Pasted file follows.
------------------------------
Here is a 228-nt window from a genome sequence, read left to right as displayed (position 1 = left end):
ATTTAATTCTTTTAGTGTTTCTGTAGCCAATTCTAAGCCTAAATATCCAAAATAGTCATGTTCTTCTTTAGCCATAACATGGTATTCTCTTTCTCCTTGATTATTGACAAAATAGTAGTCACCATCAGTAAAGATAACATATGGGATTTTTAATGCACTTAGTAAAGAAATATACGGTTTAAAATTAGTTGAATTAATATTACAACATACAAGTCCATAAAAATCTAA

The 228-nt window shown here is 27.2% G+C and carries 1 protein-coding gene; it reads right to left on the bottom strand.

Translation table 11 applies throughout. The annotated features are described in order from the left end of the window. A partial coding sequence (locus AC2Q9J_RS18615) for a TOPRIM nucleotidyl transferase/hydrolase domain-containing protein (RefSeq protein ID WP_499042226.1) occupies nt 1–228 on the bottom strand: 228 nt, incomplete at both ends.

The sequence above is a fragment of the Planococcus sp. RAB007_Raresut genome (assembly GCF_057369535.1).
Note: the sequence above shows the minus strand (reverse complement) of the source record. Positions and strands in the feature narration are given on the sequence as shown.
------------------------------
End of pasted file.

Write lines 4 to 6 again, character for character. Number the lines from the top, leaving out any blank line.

Translation table 11 applies throughout. The annotated features are described in order from the left end of the window. A partial coding sequence (locus AC2Q9J_RS18615) for a TOPRIM nucleotidyl transferase/hydrolase domain-containing protein (RefSeq protein ID WP_499042226.1) occupies nt 1–228 on the bottom strand: 228 nt, incomplete at both ends.

The sequence above is a fragment of the Planococcus sp. RAB007_Raresut genome (assembly GCF_057369535.1).
Note: the sequence above shows the minus strand (reverse complement) of the source record. Positions and strands in the feature narration are given on the sequence as shown.